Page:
Ugandan authorities have accused the Kenyan President of double-crossing their milk agreement.
According to Uganda, Kenya’s delay in abolishing the seven percent levy on milk imports following recent bilateral talks meant to resolve the stalemate as Nairobi attributes the lag on the third wave of Covid-19 that has hit the country.
In a letter dated July 19, Ugandan Agriculture minister Frank Tumwebaze asked Kenya and Tanzania to allow Ugandan milk into their markets, after a flawed soft diplomacy strategy.
Trade minister Betty Maina and her Ugandan counterpart had in April agreed to abolish the trade barriers that have led to a sour relationship between the two countries since late 2019.
“Despite the fact that many discussions were held between our countries on the subject, the promised actions of removal of the same were not implemented,” said the minister.
Livestock PS Harry Kimtai said they were ready to go to Uganda for a verification mission but the third wave of the Covid-19, resulted in the delays.
“We were meant to for the mission before the third wave of the pandemic struck, however, we are now in the process of visiting Uganda for the mission,” said Mr Kimtai.
Kenya has in the last one year had trade-related tensions with its landlocked neighbour, especially on milk products, which saw Nairobi confiscate hundreds of tonnes of Lato milk from Uganda in 2020.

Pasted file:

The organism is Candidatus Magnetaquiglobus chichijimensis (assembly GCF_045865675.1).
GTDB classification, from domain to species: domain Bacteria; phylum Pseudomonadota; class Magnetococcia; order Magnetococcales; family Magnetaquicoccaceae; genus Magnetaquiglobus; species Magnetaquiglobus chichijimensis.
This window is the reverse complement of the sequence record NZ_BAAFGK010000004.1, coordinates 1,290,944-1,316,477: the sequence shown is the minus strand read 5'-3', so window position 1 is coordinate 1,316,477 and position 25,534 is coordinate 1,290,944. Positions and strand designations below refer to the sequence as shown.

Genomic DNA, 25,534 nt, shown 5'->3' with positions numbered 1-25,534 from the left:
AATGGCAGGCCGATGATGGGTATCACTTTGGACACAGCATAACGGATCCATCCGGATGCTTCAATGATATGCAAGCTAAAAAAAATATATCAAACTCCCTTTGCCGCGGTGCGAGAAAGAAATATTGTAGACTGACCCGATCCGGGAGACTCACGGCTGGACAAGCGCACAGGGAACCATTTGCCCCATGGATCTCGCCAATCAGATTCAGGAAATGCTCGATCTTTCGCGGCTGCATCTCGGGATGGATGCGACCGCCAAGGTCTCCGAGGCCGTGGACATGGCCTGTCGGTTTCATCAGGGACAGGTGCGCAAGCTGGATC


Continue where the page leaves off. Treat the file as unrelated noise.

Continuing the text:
Uganda maintains that if there are issues that need to be addressed, they can be handled through bilateral arrangements or the regional trade agreements within the East African Community instead of using arbitrary means such as high taxes.
“Ugandan government formally protested these actions by way of a protest note dated January 15,2021 and both countries are signed up to the East African Community framework,” Mr Tumwebaze wrote to Kenya’s Cabinet Secretary Peter Munya, Livestock, Fisheries and Co-operatives.
In April, a joint committee was set up to solve the impasse between Kenya and Uganda for milk product trade to continue smoothly but the matter was never amicably resolved.
Uganda had agreed to invite Kenyan official to their country for verification mission on whether Kampala has the ability to produce all the milk that is exported to the country.
The Kenyan delegation was in Kampala to deliberate on the matter after Kampala raised concerns over Nairobi’s imposition of taxes on goods coming in from Uganda and banning milk and poultry products.
Ms Maina met with her Ugandan counterpart Amelia Kyambadde as well as President Yoweri Museveni and it was agreed that both countries do away with the punitive taxes.
Kenya agreed to scrap the 35 per cent duty that is imposed on gas cylinders that are manufactured in Uganda and no deal was reached on milk.
On the other hand, Uganda has agreed to scrap the 13 per cent duty that it has imposed on Kenya’s juices, malted beer and spirits, which it noted that it goes against the spirit of the EAC Customs Union Protocol.